# Complementary Events

(KS3, Year 7)

## A Real Example of Complementary Events

It is easier to understand complementary events with an example.## Tossing a Coin

If a coin is tossed, the coin can land on**Heads**.

The complement to this event is the event where the coin does

**not**land on

**Heads**. If the coin does not land on

**Heads**, it must land on

**Tails**.

**Tails**is the event

**not Heads**.

**Tails**is the complement to the event

**Heads**.

**Heads**is the event

**not Tails**.

**Heads**is the complement to the event

**Tails**. Together,

**Heads**and

**Tails**are complementary events for the toss of a coin.

## The Complement Rule

The probability of complementary events sum to 1:
Probability of event happening + Probability of event not happening = 1

Therefore:
Probability of event happening = 1 − Probability of event not happening

Probability of event not happening = 1 − Probability of event happening

## A Note on Notation

If an event is**A**, then we can write the complement as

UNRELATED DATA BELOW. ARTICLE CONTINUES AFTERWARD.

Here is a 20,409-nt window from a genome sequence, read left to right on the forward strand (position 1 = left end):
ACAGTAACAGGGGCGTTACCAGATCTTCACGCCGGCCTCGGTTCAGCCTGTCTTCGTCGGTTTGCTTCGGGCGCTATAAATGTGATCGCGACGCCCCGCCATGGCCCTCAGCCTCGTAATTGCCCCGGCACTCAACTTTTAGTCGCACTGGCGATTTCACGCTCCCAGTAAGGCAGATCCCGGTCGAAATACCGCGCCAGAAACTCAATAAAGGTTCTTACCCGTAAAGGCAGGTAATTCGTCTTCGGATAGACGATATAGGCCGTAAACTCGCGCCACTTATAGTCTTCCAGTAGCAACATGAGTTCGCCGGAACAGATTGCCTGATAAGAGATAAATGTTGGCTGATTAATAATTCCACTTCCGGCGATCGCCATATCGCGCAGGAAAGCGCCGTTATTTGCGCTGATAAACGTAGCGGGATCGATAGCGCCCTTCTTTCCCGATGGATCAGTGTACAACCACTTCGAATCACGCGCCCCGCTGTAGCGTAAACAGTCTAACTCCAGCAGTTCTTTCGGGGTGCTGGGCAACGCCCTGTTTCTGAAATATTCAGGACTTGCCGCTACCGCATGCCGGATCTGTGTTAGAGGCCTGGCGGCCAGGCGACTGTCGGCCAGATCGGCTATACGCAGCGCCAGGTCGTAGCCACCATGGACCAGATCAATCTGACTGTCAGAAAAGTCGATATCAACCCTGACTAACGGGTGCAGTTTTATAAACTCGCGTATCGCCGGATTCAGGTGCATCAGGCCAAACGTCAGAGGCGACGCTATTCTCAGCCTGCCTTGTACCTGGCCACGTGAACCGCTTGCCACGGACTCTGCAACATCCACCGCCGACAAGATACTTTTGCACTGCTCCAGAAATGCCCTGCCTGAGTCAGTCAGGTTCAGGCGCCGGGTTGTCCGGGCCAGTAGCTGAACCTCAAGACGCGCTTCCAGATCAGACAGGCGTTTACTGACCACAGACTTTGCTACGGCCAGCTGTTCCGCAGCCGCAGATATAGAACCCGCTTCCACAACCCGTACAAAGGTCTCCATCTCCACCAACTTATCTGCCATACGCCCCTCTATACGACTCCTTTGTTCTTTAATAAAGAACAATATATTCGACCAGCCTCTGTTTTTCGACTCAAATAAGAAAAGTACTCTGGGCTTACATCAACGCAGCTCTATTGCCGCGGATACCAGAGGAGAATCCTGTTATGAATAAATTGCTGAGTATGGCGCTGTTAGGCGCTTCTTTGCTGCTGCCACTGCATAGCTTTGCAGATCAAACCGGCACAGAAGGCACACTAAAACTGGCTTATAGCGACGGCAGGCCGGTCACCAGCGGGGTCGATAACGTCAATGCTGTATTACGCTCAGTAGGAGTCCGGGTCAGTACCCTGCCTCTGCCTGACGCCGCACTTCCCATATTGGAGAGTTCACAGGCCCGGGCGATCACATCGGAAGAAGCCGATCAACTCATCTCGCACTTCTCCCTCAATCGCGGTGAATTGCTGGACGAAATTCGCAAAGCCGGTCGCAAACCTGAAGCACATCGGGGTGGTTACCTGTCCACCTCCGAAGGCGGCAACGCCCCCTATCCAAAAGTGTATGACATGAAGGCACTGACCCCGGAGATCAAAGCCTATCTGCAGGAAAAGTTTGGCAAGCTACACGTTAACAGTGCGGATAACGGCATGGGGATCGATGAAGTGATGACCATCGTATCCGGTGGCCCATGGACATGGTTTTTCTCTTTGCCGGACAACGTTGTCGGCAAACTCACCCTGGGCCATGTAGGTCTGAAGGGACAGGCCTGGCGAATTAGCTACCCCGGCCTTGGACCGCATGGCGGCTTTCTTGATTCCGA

**not A**,

**A'**,

**A**or

^{c}**Ā**. The probability of

**A**can be written as

**P(A)**The probability of the complement of

**A**can be written as

**P(not A)**,

**P(A')**,

**P(A**or

^{c})**P(Ā)**.

## Complementary Events Are Mutually Exclusive and Exhaustive

Complementary events are mutually exclusive and exhaustive events. Consider a coin toss.-
**Heads**and**Tails**cannot happen at the same time. They are*mutually exclusive*events. -
**Heads**and**Tails**are all of the possible outcomes for a coin toss. They are*exhaustive*events.

## Worksheet

This test is printable and sendable